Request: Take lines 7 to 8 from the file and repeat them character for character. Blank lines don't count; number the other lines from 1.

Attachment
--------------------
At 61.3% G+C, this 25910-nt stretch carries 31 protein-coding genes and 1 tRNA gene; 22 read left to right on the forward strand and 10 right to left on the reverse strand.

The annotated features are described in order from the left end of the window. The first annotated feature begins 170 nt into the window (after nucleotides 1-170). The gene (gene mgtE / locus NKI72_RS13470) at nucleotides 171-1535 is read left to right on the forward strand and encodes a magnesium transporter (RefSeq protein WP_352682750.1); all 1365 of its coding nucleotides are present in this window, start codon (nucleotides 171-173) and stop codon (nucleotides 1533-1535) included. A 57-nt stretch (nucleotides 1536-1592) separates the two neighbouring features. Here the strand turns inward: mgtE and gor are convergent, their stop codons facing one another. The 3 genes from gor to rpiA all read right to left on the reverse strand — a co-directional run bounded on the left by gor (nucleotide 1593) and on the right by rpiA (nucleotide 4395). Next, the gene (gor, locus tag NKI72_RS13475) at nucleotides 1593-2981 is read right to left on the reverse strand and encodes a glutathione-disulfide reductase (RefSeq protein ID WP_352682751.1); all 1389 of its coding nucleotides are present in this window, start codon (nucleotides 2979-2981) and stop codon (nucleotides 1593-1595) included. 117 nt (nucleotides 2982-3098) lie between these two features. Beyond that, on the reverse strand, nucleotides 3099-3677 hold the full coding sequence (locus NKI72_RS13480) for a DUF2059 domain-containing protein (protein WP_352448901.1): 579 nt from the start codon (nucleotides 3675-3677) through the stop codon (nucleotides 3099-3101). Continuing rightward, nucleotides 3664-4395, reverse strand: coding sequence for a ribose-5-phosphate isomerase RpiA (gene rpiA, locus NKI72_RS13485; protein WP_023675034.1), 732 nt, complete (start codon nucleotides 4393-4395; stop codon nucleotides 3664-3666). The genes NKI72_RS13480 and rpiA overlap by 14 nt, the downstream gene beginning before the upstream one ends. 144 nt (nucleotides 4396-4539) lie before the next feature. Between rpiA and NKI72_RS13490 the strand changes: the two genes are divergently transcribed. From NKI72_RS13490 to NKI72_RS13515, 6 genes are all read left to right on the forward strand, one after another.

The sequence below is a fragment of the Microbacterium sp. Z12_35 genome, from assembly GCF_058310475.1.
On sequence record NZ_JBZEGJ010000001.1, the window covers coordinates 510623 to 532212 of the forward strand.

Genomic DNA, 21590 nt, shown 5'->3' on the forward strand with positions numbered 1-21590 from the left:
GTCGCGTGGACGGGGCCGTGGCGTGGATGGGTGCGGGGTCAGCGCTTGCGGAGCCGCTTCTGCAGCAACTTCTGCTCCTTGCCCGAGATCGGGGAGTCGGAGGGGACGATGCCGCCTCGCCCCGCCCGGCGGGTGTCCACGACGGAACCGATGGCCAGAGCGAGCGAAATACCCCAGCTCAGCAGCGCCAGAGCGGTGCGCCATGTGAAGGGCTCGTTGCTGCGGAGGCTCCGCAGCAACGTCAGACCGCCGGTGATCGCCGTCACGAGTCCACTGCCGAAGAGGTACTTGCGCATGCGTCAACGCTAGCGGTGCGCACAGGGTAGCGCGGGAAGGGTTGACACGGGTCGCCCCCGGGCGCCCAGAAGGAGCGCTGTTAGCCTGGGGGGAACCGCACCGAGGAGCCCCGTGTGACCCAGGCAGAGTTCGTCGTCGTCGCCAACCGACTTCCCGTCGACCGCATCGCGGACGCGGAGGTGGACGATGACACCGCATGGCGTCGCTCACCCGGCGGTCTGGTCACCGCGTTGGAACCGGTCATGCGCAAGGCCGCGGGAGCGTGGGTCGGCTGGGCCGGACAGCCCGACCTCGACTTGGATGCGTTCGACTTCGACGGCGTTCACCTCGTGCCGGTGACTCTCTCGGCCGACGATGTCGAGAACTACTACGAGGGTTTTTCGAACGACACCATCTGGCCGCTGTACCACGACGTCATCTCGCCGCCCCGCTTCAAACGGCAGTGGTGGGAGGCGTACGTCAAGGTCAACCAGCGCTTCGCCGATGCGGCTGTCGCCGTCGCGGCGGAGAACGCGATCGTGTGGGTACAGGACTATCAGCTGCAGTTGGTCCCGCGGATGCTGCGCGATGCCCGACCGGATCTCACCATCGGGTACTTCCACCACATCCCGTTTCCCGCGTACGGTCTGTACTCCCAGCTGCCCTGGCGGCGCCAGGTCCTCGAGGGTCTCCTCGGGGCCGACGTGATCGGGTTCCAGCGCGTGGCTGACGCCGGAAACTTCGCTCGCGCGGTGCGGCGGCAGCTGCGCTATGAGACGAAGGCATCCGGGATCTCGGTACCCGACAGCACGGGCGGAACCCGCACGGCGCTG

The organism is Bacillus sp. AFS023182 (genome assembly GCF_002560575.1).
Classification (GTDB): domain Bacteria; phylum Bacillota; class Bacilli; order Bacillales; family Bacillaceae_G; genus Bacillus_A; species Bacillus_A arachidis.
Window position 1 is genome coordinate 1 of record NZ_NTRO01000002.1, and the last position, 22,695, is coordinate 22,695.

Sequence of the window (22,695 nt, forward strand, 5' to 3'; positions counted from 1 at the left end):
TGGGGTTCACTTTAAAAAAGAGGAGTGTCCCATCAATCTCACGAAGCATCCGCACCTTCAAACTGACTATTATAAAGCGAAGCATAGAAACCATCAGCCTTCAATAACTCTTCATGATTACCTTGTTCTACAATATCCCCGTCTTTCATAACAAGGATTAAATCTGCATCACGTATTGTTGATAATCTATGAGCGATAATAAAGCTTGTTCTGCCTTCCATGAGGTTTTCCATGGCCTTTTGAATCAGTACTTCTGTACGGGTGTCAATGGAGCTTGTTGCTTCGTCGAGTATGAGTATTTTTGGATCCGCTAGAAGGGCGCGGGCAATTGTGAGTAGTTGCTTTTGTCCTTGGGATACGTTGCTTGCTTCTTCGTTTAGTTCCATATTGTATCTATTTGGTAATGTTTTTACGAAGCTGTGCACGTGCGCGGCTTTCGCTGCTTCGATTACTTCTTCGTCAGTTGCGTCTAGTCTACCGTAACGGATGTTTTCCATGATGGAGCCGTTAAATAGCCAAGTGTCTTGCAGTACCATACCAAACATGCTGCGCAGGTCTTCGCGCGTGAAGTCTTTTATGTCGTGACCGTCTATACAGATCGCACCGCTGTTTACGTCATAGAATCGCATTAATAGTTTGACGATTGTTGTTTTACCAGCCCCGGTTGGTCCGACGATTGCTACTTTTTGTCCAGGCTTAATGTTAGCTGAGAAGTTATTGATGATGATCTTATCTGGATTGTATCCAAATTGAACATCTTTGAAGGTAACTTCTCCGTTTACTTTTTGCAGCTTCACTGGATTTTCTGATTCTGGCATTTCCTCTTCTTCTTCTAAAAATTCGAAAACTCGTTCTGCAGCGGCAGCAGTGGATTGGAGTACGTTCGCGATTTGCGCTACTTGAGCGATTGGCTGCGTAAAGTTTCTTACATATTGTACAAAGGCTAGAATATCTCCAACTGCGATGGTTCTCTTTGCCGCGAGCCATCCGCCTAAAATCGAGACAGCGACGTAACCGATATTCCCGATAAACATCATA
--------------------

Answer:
The organism is Bacillus sp. AFS023182 (genome assembly GCF_002560575.1).
Classification (GTDB): domain Bacteria; phylum Bacillota; class Bacilli; order Bacillales; family Bacillaceae_G; genus Bacillus_A; species Bacillus_A arachidis.